Hearing Aid Domes: The Pros and Cons

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You’ve been avoiding calling us to see if you need hearing aids, but you’ve finally decided it’s time. Like many, you’ve been resisting this. But the stress of going through life without being able to hear has finally become too much.

So when you do finally come in and then you learn that you will still need to wait another two weeks before you get your custom fit hearing aids, it can be disheartening.

That’s another two weeks dealing with those lost moments before you can start getting them back. However, there is another alternative: a deceptively basic device add-on, known as hearing aid domes.

What are hearing aid domes?

They sound kind of grand, right? Like some type of arena where hearing aids battle in ancient, mythological combat. Welcome to the Hearing Aid Dome: Two hearing aids enter…but only one leaves!

Well, it’s a bit less exciting than that. But they are pretty neat. Hearing aid domes are like little earbuds that you can put on the end of your hearing aid speaker. Usually made of silicone or plastic, they attach to the tubing of your hearing aid and fit on the part that goes inside of your ear canal. They’re made for both behind-the-ear or inside-the-ear-canal models of hearing aids. Here are the two basic functions:

  • They situate the hearing aid speaker (the bit that you listen to) in the most effective position inside of your ear canal. And they secure the speaker so it won’t jiggle around inside of your ear.
  • They can help limit the amount of external sound you hear, especially when that outside sound can impede the functionality of your hearing aid. Hearing aid domes work to enhance the sound quality and offer an extra bit of control when used properly.

Domes for hearing aids look kind of like those bulbs at the end of your earbuds. You will have to select the hearing aid dome that’s ideal for you from several types, and we can assist you in doing that.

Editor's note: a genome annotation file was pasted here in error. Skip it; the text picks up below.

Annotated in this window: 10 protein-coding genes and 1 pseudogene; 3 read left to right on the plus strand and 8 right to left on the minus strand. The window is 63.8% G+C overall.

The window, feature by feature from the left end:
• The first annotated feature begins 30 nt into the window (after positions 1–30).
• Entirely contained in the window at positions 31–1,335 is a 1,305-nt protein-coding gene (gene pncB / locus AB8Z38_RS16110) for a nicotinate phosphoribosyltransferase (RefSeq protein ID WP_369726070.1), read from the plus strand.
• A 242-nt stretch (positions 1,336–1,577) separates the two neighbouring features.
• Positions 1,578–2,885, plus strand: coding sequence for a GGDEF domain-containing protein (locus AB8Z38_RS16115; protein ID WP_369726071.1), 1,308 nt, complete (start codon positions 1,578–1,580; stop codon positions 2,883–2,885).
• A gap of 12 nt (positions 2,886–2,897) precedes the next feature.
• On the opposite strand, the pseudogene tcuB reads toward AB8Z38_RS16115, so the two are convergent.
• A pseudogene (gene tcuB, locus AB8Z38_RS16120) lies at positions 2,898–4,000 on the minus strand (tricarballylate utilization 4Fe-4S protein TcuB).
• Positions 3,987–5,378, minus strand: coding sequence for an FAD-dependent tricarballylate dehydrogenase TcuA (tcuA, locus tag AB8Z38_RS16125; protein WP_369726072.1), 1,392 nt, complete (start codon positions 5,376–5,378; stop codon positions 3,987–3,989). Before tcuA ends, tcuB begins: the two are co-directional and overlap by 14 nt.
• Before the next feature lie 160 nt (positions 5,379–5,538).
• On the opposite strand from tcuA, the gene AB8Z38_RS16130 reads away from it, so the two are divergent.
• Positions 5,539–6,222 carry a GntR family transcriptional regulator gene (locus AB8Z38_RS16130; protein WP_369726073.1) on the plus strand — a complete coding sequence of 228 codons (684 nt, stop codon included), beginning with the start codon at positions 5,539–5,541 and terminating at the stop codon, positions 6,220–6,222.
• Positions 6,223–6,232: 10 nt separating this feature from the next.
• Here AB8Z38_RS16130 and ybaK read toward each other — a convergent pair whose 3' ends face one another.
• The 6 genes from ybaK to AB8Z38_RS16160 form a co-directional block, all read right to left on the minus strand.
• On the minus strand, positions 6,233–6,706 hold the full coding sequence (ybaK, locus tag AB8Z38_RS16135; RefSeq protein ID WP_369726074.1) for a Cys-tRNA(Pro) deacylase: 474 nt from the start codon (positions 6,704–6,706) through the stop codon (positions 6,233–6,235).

What is the difference between hearing aid domes?

Most come in open and closed styles, each letting in more or less background sound.

Hearing aid domes come in different types, including:

Open Domes

These have holes in the dome that allow more outside sound to get through and into your ears. You get the benefit of amplification while still being able to process outside sounds.

Closed Domes

As the name suggests, these domes have fewer openings and block more ambient sound than open domes can. These are better for more pronounced hearing loss where background noise can be distracting.

Power Domes

Power domes completely block the ear canal and have no venting. This means very little to no sound at all can get into the ear canal. These domes will be ideal for people with extremely severe hearing impairment.

How frequently should you change your hearing aid domes?

Every two to three months will be the ideal schedule for changing your hearing aid domes (your ears are not the dirtiest place, but they aren’t the cleanest, either).

For most people, hearing aid domes can be worn right out of the box. That’s one of the best things about them.

How will I benefit by wearing hearing aid buds?

Hearing aid domes are prevalent for a wide array of reasons. Here are some prevailing benefits: